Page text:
Cannabis legalization may be off the table for Pennsylvania’s GOP majority. Decriminalization is another matter

Proponents have often framed legalization as a fiscal issue, creating revenue and saving enforcement costs, but Republican leaders have dismissed approving cannabis as long as it remains a federally scheduled narcotic. 

Polls have also shown steady growth in support for legalizing marijuana. Wolf’s second-in-command, Lt. Gov. John Fetterman, toured the state last year to gauge public support.

The initial spending deal was negotiated between Wolf and Republican legislative leaders earlier in the pandemic, and when the distance to election day was measured more frequently in months than weeks.

Now, cases are trending downward after a summer surge, and health officials and experts warn new outbreaks could occur, especially amid school re-openings.

But the threat doesn’t seem as imminent, and with control of the General Assembly potentially in the balance, Republican leadership pulled no punches in dismissing Wolf’s platform as nothing more than political grandstanding.

“We continue to be open to productive discussions despite Governor Wolf’s priority of providing campaign cover for House and Senate Democrats instead of governing,” Senate Majority Leader Jake Corman, R-Centre, said in a statement.

Both Corman and House Majority Leader Kerry Benninghoff, R-Centre, said they had not been part of the planning of Wolf’s agenda, and continued a common criticism that Wolf has ruled by edict, and without input from the General Assembly, during the pandemic.

“It is disingenuous for this governor to put forward an unaffordable legislative agenda and require taxpayers to bail him out of his unilateral mandates that have devastated their lives and livelihoods,” Benninghoff said in a statement.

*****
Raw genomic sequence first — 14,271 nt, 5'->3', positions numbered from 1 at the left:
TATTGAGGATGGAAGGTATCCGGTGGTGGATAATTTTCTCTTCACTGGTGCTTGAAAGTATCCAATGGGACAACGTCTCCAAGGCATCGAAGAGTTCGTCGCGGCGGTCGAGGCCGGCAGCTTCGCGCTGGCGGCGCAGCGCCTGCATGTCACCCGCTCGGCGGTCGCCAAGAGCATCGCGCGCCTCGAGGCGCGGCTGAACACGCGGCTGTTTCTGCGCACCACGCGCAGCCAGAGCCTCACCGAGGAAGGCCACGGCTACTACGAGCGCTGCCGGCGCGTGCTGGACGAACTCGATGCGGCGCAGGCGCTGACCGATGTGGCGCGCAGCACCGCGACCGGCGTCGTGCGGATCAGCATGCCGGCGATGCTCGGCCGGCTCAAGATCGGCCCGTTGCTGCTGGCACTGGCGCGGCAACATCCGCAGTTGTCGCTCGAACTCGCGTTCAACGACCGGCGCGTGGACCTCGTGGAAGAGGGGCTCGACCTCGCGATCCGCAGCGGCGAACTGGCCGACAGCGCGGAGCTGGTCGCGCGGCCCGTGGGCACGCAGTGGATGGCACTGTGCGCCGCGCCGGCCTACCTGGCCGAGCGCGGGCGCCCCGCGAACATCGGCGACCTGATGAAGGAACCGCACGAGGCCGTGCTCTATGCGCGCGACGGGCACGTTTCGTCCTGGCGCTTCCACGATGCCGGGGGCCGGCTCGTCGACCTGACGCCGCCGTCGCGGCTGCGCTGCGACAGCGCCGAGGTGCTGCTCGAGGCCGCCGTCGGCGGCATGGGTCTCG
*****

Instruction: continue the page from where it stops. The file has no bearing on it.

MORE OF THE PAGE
Benninghoff’s spokesperson Jason Gottesman  added that the $1 billion in remaining stimulus money “remains in a reserve account to deal with any potential emergencies that arise because of COVID-19.”

The money must be spent by Dec. 31, or it returns to the federal government. Gottesman added that Benninghoff is “sensitive” to the deadline.

In a statement, House Democratic leadership said it backed Wolf’s fall agenda.

“Unfortunately, we’ve spent far too much time with a Republican-led Legislature determined to pick fights that only undermine the health and safety of our state,” they said.

Overall, both Wolf and Republicans are holding out hope that the federal government could provide more funding to state and local governments, and also allow for the stimulus money to backfill budget holes.

In June, Pennsylvania passed a temporary $25.8 billion budget that flat funded most state agencies through November. Funding for the rest of the fiscal year, until June 2021, must still be approved.

That could set up a rare lame duck session, where lawmakers who won’t be returning to Harrisburg in 2021 could vote on whether to raise taxes, cut spending, or any other big policy changes, such as legalizing marijuana.

Legislators have been off since early July after months of session in Harrisburg, where the GOP majorities passed numerous bills to reopen swaths of the economy and limit Wolf’s powers during the pandemic. 

Wolf vetoed the reopening bills, but occasionally responded by mirroring the vetoed bills with executive action, such as allowing real estate agencies or construction projects to reopen.

The House returns to Harrisburg to hold votes next Tuesday. The Senate is back Sept. 8.